Still, forgotten black blues musicians such as Arnold Shultz and Rufus Payne had a huge influence on the development of country. Shultz, a fiddler and guitarist taught the future bluegrass legend Bill Monroe (I’ve heard rumours of Shultz recordings existing; but it seems that these are just a myth) and influenced the famous finger-picking guitar style of Merle Travis, while Hank Williams — perhaps country’s most pivotal figure — learned to play guitar from Payne. Bob Wills, another country pioneer with his Western Swing, incorporated the blues and jazz sounds he loved into his music. Uncle Dave Macon, meanwhile, claimed to have learned his song Rock About My Saro Jane from black stevedores along the Cumberland river in the 1880s.

The advent of accessible radio in the early 1920s was crucial in the rise of popular music, country included, as record companies started to seek new sounds. Indeed, radio was crucial in the long-term, with Nashville’s WSM Radio’s wide reach broadcasting the Grand Ole Opry shows from the city’s Ryman Auditorium almost nationwide from 1927, turning many country artists into household names even before the Opry’s syndication.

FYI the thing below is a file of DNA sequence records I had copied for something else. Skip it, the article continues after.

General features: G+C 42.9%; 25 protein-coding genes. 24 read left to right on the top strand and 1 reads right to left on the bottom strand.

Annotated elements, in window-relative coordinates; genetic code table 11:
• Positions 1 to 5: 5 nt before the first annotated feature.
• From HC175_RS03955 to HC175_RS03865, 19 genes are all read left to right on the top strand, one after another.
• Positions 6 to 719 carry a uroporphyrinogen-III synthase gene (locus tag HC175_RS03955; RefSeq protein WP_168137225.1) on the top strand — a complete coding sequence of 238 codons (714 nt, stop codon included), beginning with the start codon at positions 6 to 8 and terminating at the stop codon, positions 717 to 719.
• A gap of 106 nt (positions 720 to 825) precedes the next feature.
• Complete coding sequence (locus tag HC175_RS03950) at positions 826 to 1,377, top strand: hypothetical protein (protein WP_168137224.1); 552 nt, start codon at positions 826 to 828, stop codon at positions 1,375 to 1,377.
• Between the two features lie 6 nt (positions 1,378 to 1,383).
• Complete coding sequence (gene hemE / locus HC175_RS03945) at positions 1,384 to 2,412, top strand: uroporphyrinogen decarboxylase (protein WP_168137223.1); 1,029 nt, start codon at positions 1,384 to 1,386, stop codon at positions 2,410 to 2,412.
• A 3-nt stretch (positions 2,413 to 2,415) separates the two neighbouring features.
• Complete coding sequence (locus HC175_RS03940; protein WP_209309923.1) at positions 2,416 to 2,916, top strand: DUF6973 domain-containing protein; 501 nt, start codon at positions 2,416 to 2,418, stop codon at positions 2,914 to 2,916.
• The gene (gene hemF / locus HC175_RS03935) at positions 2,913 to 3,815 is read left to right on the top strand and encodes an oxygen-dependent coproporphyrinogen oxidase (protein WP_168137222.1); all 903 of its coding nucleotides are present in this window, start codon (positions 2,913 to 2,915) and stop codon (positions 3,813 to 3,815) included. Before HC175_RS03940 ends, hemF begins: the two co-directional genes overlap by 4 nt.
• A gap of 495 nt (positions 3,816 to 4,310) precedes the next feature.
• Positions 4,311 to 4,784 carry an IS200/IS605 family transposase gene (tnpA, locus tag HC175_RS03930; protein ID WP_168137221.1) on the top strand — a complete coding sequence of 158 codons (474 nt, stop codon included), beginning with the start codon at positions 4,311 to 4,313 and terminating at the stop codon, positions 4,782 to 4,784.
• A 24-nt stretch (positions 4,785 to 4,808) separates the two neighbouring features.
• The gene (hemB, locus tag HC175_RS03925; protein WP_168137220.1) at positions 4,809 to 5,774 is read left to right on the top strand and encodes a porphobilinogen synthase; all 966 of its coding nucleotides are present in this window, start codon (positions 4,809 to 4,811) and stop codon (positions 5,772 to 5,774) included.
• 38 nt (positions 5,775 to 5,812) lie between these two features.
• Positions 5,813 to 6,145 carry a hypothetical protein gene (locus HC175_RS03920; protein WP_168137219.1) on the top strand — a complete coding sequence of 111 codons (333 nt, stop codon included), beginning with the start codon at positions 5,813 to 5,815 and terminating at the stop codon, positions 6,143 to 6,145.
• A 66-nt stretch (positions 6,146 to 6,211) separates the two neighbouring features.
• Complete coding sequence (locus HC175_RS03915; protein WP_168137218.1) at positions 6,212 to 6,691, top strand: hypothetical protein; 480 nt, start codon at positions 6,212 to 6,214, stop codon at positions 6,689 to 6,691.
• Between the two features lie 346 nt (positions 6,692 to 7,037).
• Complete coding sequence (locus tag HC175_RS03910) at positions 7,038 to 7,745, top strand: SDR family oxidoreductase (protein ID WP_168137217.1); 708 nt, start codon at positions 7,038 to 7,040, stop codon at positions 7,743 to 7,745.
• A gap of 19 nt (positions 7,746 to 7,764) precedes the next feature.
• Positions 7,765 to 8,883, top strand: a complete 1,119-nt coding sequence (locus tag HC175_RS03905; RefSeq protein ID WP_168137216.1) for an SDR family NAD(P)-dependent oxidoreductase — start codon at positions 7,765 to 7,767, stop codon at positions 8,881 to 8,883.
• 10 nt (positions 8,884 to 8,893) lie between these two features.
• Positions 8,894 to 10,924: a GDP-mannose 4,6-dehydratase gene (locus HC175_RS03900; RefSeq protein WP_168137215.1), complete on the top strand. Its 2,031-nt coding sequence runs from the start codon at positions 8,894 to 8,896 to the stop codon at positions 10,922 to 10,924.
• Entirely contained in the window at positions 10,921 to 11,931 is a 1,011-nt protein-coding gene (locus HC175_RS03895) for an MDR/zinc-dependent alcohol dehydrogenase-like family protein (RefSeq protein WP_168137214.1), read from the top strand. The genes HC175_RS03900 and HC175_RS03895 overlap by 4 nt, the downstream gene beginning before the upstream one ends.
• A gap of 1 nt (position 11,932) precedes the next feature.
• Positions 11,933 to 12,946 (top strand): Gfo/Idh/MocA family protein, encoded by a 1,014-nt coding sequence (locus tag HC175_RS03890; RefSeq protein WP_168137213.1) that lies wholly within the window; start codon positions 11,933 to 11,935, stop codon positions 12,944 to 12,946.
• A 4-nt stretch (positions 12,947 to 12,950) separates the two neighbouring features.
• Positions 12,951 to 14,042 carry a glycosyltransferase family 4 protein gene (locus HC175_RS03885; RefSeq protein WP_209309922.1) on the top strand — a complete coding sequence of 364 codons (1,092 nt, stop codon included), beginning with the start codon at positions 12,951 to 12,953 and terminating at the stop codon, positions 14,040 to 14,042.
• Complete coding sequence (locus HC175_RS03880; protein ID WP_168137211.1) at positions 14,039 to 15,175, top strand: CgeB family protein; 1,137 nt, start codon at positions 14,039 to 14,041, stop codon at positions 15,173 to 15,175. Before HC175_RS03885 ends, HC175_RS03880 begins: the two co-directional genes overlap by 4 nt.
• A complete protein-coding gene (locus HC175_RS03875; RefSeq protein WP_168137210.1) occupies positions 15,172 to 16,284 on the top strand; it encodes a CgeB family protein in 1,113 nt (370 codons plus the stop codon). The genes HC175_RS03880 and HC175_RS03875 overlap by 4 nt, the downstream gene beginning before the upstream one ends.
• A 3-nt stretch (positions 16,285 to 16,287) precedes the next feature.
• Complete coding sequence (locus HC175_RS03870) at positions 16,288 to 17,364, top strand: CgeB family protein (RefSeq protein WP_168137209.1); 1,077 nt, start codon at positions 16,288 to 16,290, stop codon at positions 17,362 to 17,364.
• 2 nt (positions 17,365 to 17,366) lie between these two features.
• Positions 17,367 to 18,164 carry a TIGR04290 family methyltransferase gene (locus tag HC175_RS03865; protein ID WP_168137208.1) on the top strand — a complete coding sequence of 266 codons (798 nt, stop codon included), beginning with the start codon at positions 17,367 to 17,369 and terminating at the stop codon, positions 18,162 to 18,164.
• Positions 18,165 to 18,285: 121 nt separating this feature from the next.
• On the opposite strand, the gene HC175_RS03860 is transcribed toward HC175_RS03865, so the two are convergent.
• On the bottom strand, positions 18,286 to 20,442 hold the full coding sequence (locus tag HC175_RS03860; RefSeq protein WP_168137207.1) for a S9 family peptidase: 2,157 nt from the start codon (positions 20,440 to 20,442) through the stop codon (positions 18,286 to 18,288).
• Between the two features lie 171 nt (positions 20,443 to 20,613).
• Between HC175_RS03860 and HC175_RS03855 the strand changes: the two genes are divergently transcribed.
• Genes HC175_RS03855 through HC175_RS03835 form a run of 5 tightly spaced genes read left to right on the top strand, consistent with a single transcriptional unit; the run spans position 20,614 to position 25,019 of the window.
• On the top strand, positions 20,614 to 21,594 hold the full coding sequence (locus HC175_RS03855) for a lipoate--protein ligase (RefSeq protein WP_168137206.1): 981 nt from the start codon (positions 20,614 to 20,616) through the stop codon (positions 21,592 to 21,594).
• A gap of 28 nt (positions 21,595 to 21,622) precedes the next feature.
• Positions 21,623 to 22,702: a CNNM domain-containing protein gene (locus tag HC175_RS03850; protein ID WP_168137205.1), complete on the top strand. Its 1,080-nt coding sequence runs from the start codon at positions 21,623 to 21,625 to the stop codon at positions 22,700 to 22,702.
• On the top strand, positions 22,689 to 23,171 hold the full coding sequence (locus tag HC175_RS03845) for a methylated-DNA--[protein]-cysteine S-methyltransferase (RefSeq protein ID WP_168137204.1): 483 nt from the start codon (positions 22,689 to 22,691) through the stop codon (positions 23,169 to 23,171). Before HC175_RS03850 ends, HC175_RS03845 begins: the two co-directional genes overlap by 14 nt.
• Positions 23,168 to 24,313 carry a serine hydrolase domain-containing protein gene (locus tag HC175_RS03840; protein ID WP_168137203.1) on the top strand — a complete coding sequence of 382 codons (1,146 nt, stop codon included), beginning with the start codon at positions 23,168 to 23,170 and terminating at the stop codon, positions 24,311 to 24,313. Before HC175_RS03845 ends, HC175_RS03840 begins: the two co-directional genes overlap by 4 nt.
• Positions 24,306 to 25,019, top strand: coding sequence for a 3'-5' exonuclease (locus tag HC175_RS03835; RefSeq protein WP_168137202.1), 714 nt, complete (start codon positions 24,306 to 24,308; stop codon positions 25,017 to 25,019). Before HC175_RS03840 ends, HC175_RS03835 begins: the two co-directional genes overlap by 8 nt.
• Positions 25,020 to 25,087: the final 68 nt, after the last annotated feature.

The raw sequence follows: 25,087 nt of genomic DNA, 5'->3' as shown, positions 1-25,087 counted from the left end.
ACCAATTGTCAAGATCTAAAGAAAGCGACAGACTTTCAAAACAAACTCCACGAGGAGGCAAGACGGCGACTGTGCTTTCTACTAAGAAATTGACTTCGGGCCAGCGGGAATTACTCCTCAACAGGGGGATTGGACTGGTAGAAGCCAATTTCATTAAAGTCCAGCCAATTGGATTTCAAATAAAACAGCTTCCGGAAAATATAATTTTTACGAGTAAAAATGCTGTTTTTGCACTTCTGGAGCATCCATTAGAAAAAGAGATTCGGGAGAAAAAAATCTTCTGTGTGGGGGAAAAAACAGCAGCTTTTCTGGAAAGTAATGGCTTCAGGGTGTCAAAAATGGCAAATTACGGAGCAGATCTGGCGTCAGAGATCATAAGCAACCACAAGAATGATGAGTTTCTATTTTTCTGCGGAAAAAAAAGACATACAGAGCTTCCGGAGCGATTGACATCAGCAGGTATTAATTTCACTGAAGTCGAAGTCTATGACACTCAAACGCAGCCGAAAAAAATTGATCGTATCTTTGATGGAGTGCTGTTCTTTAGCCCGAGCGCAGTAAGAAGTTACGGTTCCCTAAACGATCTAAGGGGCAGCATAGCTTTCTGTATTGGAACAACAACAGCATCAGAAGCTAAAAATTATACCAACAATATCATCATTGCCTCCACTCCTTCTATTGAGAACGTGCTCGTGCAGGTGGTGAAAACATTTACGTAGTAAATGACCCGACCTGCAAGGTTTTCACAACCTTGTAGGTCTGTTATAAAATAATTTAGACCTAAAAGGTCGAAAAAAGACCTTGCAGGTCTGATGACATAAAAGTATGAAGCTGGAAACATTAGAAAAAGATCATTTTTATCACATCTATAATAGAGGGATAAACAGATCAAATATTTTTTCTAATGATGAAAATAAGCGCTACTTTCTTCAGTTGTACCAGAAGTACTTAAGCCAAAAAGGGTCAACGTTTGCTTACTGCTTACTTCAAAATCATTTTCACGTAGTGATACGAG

The first-ever country record was recorded on 30 June 1922 — not in a random southern location, but in New York City, at the Victor Talking Machine Company on West 38th Street. The 35-year old Texan fiddler Eck Robertson put on record several tracks, accompanied on some by Henry C Gilliland, a 70-year old Civil War veteran. After a few months, Victor chose to release Robertson’s signature song, Sally Gooden. It made no impact whatsoever, nor did the fiddler’s four follow-up releases.